- Assigning managers the task to consider employees for growth opportunities. This puts managers under immense pressure, and they end up promoting people who they know are capable enough to perform the task.
- Asking employees to advance their own profile. Again, this puts a lot of pressure on employees.
In such circumstances, enterprises must try to strike a balance, and inculcate innovative talent strategies. Here, employees can support their peers with coaching and peer-to-peer development. Enterprises can also leverage employee referrals for internal talent opportunities.
Organizations should also take the following mentioned steps to encourage an effective and fair internal referral program.
- Set expectations with the workforce about their fair recommendations regarding emerging opportunities.
- Create such mechanisms that enable employees to know the workflow of the entire organization. This will help them recommend qualified people.
- Effectively monitor the situation to produce the desired results.
4. Employees Should be Acknowledged
The majority of the time, employees need validation that their contributions do not go unnoticed. According to a Gartner report (2021), only 24% of the surveyed employees said that they felt acknowledged by their organizations. Additionally, the rise of hybrid-working environments has further grown the gulf between remote-based workers and their managers.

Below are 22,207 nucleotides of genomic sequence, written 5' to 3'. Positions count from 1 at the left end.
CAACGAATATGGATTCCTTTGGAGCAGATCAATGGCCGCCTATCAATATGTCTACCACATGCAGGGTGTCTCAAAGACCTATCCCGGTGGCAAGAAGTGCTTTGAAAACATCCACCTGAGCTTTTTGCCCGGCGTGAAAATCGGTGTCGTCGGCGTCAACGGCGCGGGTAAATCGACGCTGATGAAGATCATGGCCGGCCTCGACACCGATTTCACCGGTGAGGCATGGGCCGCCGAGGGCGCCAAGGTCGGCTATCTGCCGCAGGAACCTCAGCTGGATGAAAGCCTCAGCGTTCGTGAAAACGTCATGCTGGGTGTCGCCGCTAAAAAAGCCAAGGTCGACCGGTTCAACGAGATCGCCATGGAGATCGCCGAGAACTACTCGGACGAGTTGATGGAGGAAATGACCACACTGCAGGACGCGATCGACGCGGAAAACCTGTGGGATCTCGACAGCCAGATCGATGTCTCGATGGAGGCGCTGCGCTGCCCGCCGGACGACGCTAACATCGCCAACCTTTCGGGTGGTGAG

There was another survey by Gartner in May 2020, where remote-based employees said that their performance was just as good as those working in an office. Despite this, some 72% of managers admitted that on-site workers are more likely to be promoted, probably due to better visibility.
HR personnel and key decision-makers can overcome this challenge by spotlighting every employee’s contribution, regardless of the status as an in-house, or remote-based resource. They can incorporate the inputs of managers, peers, and technologies to paint an accurate picture of everyone’s contributions.
There are no “universal guidelines” that exist precisely for your enterprise’s specific needs. However, fair employee experience initiatives and transparent workplace shifts can help you stand out and set you apart from your competitors. This way, your workforce will feel informed, supported, considered, and acknowledged.